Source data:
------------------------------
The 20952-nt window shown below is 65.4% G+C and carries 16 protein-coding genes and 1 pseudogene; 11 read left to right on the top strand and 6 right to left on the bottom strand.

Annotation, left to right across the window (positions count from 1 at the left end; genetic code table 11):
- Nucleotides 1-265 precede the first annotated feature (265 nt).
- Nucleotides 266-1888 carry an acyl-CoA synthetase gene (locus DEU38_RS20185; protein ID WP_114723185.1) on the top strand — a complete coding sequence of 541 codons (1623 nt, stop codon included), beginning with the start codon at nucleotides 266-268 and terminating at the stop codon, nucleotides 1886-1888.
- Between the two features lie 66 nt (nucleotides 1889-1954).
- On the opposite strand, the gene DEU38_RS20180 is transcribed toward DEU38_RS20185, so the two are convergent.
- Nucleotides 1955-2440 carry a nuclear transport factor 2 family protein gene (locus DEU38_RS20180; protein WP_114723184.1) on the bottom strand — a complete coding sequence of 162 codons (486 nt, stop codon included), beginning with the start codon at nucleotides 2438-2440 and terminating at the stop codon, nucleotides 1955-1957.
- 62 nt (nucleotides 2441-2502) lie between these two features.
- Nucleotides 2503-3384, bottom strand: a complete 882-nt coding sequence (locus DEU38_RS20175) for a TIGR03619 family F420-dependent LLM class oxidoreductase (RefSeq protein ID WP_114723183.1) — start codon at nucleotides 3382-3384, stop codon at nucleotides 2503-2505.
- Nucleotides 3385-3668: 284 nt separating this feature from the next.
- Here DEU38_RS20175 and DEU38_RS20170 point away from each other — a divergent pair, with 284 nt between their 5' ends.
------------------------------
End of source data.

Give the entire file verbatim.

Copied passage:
The 20952-nt window shown below is 65.4% G+C and carries 16 protein-coding genes and 1 pseudogene; 11 read left to right on the top strand and 6 right to left on the bottom strand.

Annotation, left to right across the window (positions count from 1 at the left end; genetic code table 11):
- Nucleotides 1-265 precede the first annotated feature (265 nt).
- Nucleotides 266-1888 carry an acyl-CoA synthetase gene (locus DEU38_RS20185; protein ID WP_114723185.1) on the top strand — a complete coding sequence of 541 codons (1623 nt, stop codon included), beginning with the start codon at nucleotides 266-268 and terminating at the stop codon, nucleotides 1886-1888.
- Between the two features lie 66 nt (nucleotides 1889-1954).
- On the opposite strand, the gene DEU38_RS20180 is transcribed toward DEU38_RS20185, so the two are convergent.
- Nucleotides 1955-2440 carry a nuclear transport factor 2 family protein gene (locus DEU38_RS20180; protein WP_114723184.1) on the bottom strand — a complete coding sequence of 162 codons (486 nt, stop codon included), beginning with the start codon at nucleotides 2438-2440 and terminating at the stop codon, nucleotides 1955-1957.
- 62 nt (nucleotides 2441-2502) lie between these two features.
- Nucleotides 2503-3384, bottom strand: a complete 882-nt coding sequence (locus DEU38_RS20175) for a TIGR03619 family F420-dependent LLM class oxidoreductase (RefSeq protein ID WP_114723183.1) — start codon at nucleotides 3382-3384, stop codon at nucleotides 2503-2505.
- Nucleotides 3385-3668: 284 nt separating this feature from the next.
- Here DEU38_RS20175 and DEU38_RS20170 point away from each other — a divergent pair, with 284 nt between their 5' ends.